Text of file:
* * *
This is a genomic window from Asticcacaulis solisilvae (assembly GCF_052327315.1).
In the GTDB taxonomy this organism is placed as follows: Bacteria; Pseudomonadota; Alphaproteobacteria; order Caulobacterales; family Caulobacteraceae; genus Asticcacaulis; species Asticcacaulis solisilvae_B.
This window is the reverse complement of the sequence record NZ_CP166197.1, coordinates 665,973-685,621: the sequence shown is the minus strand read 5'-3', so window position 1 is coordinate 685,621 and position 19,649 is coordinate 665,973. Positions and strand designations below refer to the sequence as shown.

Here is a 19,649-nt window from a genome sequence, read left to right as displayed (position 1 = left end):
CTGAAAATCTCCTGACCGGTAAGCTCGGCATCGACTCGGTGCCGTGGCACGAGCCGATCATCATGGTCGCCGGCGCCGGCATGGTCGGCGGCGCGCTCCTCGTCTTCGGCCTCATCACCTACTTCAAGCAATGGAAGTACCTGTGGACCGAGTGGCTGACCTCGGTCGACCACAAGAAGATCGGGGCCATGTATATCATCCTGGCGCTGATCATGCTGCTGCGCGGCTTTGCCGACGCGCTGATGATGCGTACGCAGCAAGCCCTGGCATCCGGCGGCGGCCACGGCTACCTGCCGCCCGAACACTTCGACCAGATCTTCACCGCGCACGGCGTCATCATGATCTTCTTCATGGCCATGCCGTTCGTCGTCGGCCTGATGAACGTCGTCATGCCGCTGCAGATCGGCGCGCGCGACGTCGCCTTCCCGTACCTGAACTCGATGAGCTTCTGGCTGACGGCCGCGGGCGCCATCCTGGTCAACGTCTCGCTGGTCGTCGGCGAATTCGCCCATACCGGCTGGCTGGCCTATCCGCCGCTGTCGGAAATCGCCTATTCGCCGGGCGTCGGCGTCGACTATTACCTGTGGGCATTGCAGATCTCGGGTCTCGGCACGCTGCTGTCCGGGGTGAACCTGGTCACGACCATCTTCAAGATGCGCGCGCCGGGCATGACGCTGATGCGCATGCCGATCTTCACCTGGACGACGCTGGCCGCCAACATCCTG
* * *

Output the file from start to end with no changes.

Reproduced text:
This is a genomic window from Asticcacaulis solisilvae (assembly GCF_052327315.1).
In the GTDB taxonomy this organism is placed as follows: Bacteria; Pseudomonadota; Alphaproteobacteria; order Caulobacterales; family Caulobacteraceae; genus Asticcacaulis; species Asticcacaulis solisilvae_B.
This window is the reverse complement of the sequence record NZ_CP166197.1, coordinates 665,973-685,621: the sequence shown is the minus strand read 5'-3', so window position 1 is coordinate 685,621 and position 19,649 is coordinate 665,973. Positions and strand designations below refer to the sequence as shown.

Here is a 19,649-nt window from a genome sequence, read left to right as displayed (position 1 = left end):
CTGAAAATCTCCTGACCGGTAAGCTCGGCATCGACTCGGTGCCGTGGCACGAGCCGATCATCATGGTCGCCGGCGCCGGCATGGTCGGCGGCGCGCTCCTCGTCTTCGGCCTCATCACCTACTTCAAGCAATGGAAGTACCTGTGGACCGAGTGGCTGACCTCGGTCGACCACAAGAAGATCGGGGCCATGTATATCATCCTGGCGCTGATCATGCTGCTGCGCGGCTTTGCCGACGCGCTGATGATGCGTACGCAGCAAGCCCTGGCATCCGGCGGCGGCCACGGCTACCTGCCGCCCGAACACTTCGACCAGATCTTCACCGCGCACGGCGTCATCATGATCTTCTTCATGGCCATGCCGTTCGTCGTCGGCCTGATGAACGTCGTCATGCCGCTGCAGATCGGCGCGCGCGACGTCGCCTTCCCGTACCTGAACTCGATGAGCTTCTGGCTGACGGCCGCGGGCGCCATCCTGGTCAACGTCTCGCTGGTCGTCGGCGAATTCGCCCATACCGGCTGGCTGGCCTATCCGCCGCTGTCGGAAATCGCCTATTCGCCGGGCGTCGGCGTCGACTATTACCTGTGGGCATTGCAGATCTCGGGTCTCGGCACGCTGCTGTCCGGGGTGAACCTGGTCACGACCATCTTCAAGATGCGCGCGCCGGGCATGACGCTGATGCGCATGCCGATCTTCACCTGGACGACGCTGGCCGCCAACATCCTG